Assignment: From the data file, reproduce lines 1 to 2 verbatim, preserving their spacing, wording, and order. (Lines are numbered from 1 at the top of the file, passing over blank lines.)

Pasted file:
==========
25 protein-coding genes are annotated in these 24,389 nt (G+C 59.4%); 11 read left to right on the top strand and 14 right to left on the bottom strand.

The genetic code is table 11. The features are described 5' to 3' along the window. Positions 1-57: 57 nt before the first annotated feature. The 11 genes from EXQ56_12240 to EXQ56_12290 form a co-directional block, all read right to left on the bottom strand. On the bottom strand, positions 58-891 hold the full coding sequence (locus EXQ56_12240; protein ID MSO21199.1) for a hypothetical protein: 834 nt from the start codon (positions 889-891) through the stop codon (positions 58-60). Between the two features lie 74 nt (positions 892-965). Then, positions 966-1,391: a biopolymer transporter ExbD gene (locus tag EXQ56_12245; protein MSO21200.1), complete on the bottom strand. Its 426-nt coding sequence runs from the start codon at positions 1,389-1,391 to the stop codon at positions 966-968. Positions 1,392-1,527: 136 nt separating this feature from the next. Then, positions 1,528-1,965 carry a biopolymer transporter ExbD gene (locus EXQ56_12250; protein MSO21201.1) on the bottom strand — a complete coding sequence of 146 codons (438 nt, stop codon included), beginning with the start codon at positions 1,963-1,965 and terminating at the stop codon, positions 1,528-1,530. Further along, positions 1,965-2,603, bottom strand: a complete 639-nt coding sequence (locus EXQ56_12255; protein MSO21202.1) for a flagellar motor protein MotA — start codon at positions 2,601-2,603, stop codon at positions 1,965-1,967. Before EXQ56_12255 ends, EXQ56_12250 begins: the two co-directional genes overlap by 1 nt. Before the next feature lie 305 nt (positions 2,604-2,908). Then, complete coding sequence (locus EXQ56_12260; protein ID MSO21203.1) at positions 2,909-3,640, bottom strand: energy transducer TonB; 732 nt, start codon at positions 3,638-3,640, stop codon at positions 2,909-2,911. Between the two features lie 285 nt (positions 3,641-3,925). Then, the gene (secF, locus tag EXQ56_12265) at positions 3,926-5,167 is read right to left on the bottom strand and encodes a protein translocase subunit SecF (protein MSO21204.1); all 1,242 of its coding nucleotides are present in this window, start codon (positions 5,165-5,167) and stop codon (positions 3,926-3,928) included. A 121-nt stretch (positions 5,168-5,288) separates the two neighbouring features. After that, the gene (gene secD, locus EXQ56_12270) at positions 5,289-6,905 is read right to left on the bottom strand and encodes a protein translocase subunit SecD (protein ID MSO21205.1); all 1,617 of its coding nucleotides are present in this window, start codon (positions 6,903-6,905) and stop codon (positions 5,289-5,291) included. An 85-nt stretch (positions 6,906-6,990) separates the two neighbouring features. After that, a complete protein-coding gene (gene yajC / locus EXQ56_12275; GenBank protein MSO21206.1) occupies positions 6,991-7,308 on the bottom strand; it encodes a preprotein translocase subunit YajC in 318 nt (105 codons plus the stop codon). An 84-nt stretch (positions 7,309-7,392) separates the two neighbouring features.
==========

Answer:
25 protein-coding genes are annotated in these 24,389 nt (G+C 59.4%); 11 read left to right on the top strand and 14 right to left on the bottom strand.

The genetic code is table 11. The features are described 5' to 3' along the window. Positions 1-57: 57 nt before the first annotated feature. The 11 genes from EXQ56_12240 to EXQ56_12290 form a co-directional block, all read right to left on the bottom strand. On the bottom strand, positions 58-891 hold the full coding sequence (locus EXQ56_12240; protein ID MSO21199.1) for a hypothetical protein: 834 nt from the start codon (positions 889-891) through the stop codon (positions 58-60). Between the two features lie 74 nt (positions 892-965). Then, positions 966-1,391: a biopolymer transporter ExbD gene (locus tag EXQ56_12245; protein MSO21200.1), complete on the bottom strand. Its 426-nt coding sequence runs from the start codon at positions 1,389-1,391 to the stop codon at positions 966-968. Positions 1,392-1,527: 136 nt separating this feature from the next. Then, positions 1,528-1,965 carry a biopolymer transporter ExbD gene (locus EXQ56_12250; protein MSO21201.1) on the bottom strand — a complete coding sequence of 146 codons (438 nt, stop codon included), beginning with the start codon at positions 1,963-1,965 and terminating at the stop codon, positions 1,528-1,530. Further along, positions 1,965-2,603, bottom strand: a complete 639-nt coding sequence (locus EXQ56_12255; protein MSO21202.1) for a flagellar motor protein MotA — start codon at positions 2,601-2,603, stop codon at positions 1,965-1,967. Before EXQ56_12255 ends, EXQ56_12250 begins: the two co-directional genes overlap by 1 nt. Before the next feature lie 305 nt (positions 2,604-2,908). Then, complete coding sequence (locus EXQ56_12260; protein ID MSO21203.1) at positions 2,909-3,640, bottom strand: energy transducer TonB; 732 nt, start codon at positions 3,638-3,640, stop codon at positions 2,909-2,911. Between the two features lie 285 nt (positions 3,641-3,925). Then, the gene (secF, locus tag EXQ56_12265) at positions 3,926-5,167 is read right to left on the bottom strand and encodes a protein translocase subunit SecF (protein MSO21204.1); all 1,242 of its coding nucleotides are present in this window, start codon (positions 5,165-5,167) and stop codon (positions 3,926-3,928) included. A 121-nt stretch (positions 5,168-5,288) separates the two neighbouring features. After that, the gene (gene secD, locus EXQ56_12270) at positions 5,289-6,905 is read right to left on the bottom strand and encodes a protein translocase subunit SecD (protein ID MSO21205.1); all 1,617 of its coding nucleotides are present in this window, start codon (positions 6,903-6,905) and stop codon (positions 5,289-5,291) included. An 85-nt stretch (positions 6,906-6,990) separates the two neighbouring features. After that, a complete protein-coding gene (gene yajC / locus EXQ56_12275; GenBank protein MSO21206.1) occupies positions 6,991-7,308 on the bottom strand; it encodes a preprotein translocase subunit YajC in 318 nt (105 codons plus the stop codon). An 84-nt stretch (positions 7,309-7,392) separates the two neighbouring features.